7. Part 2: Emancipation, Race, and Industrialization, 1861-1914

    • 3 Occupational Change and the Emergence of a Free Black Proletariat
      (pp. 55-72)

      The expansion of industrial capitalism influenced the transformation of African American life in the Ohio Valley region and in the nation. Symbolized by the emergence of the giant U.S. Steel Corporation in 1901, a few large companies gained a growing proportion of the region’s economy, wealth, and power. Under the impact of industrial capitalism, the African American population not only increased, but made up a slightly larger proportion of the total; gained greater access to the industrial sector; and claimed citizenship rights under new amendments to the U.S. and state constitutions. Yet, social injustice would soon gain new expression in...

    • 4 The Persistence of Racial and Class Inequality: The Limits of Citizenship
      (pp. 73-92)

      African Americans not only confronted obstacles in the labor market of postbellum Ohio Valley cities, they also faced new restrictions on their lives as citizens. Although they could now vote, petition the legislature, and demand justice before the law, blacks soon discovered the limits of citizenship. While whites accepted some changes in the old order, they gradually erected new barriers in the social, cultural, and political life of the region. At the same time, residential segregation intensified and reinforced the separation of blacks and whites in other areas of urban life. By 1889, Cincinnati’sCommercial Gazetteconfirmed a regional and...

  8. Part 3: African Americans in the Industrial Age, 1915-1945

    • 5 The Expansion of the Black Urban-Industrial Working Class
      (pp. 95-121)

      World War I disrupted immigration from overseas and stimulated the search for national sources of labor. Along with the rural-to-urban migration of northern and southern whites, blacks entered Ohio Valley cities in growing numbers. Moreover, during the 1920s, the enactment of federal immigration restriction legislation reinforced industrial opportunities for African Americans. For the first time in their history, African Americans moved from domestic and general labor jobs into industrial occupations in large proportions. Yet, compared to American-born whites, immigrants, and their children, African Americans continued to occupy the bottom rungs of the industrial ladder. As earlier, African American life was...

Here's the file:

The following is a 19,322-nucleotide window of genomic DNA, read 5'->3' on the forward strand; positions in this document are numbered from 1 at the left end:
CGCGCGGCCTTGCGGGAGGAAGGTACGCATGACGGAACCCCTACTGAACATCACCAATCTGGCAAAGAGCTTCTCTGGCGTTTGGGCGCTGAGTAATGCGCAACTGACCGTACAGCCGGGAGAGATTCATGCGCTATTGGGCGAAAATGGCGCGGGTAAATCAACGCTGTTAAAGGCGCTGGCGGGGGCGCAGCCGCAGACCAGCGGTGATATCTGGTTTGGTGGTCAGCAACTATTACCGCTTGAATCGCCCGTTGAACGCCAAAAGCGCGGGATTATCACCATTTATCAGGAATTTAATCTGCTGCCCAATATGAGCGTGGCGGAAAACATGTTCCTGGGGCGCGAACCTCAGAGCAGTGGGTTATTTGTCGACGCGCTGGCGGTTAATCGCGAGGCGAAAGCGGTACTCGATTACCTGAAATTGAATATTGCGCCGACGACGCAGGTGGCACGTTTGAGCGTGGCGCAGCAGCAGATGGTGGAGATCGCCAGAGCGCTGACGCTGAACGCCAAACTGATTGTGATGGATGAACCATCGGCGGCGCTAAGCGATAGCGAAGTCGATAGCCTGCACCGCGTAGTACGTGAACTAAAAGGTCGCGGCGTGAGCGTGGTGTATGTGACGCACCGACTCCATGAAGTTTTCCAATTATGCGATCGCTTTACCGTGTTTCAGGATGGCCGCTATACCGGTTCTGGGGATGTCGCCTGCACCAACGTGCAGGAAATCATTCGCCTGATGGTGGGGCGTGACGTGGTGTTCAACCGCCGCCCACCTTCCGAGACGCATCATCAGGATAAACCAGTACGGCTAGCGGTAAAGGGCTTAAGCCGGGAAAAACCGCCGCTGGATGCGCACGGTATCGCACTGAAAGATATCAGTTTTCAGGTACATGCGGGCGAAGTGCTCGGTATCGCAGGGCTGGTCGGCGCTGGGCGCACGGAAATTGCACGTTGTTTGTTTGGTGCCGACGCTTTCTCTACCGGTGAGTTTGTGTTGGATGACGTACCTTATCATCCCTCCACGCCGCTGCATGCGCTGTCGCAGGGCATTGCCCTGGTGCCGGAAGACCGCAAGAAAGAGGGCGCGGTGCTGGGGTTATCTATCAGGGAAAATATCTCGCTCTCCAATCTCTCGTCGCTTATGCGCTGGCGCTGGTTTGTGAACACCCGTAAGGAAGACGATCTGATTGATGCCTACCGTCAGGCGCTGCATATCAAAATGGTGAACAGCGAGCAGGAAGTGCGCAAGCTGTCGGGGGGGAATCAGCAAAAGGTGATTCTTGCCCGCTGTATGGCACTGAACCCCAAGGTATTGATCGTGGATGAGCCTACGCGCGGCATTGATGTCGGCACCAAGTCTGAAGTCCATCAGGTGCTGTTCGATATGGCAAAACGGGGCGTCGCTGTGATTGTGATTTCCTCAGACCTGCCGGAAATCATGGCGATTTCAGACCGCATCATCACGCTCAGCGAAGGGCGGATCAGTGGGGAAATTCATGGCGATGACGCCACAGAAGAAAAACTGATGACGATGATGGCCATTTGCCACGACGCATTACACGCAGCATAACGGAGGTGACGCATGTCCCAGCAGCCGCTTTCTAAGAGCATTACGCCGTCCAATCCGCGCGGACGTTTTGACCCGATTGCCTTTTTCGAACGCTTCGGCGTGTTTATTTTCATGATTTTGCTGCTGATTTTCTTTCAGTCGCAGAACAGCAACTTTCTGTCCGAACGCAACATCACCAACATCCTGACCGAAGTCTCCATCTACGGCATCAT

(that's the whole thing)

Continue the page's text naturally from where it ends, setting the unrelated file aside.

• 6 African Americans, Depression, and World War II
      (pp. 122-150)

      The Depression and World War II highlighted the tenuous economic foundation of African American communities in the Ohio Valley region. As elsewhere in urban America, black unemployment and suffering increased and greatly exceeded that of whites. The discriminatory lay-off and hiring policies of industrial firms ensured that African Americans would enter the unemployment lines earlier and remain there longer than their white counterparts. Franklin D. Roosevelt’s New Deal would usher in greater protection for labor unions, relief for unemployed workers, and housing subsidies, but such programs were insufficient to erase disparities between blacks and whites. In varying degrees, the discriminatory...

  9. Epilogue
    (pp. 151-160)

    As Ohio Valley African Americans faced the postwar years, they grew increasingly dissatisfied with the persistence of class and racial inequality. Building upon the successes of the March on Washington Movement, they would launch new offensives against racial discrimination and segregation in the social, economic, and political life of the region and nation. Their actions would also help to fuel the rise of the Modern Civil Rights Movement. As in the years between World Wars I and II, however, their efforts were deeply rooted in the continuing transformation of rural southern blacks into new urban workers. Along with the persistence...

  10. Notes
    (pp. 161-179)
  11. Bibliography
    (pp. 180-193)
  12. Index
    (pp. 194-200)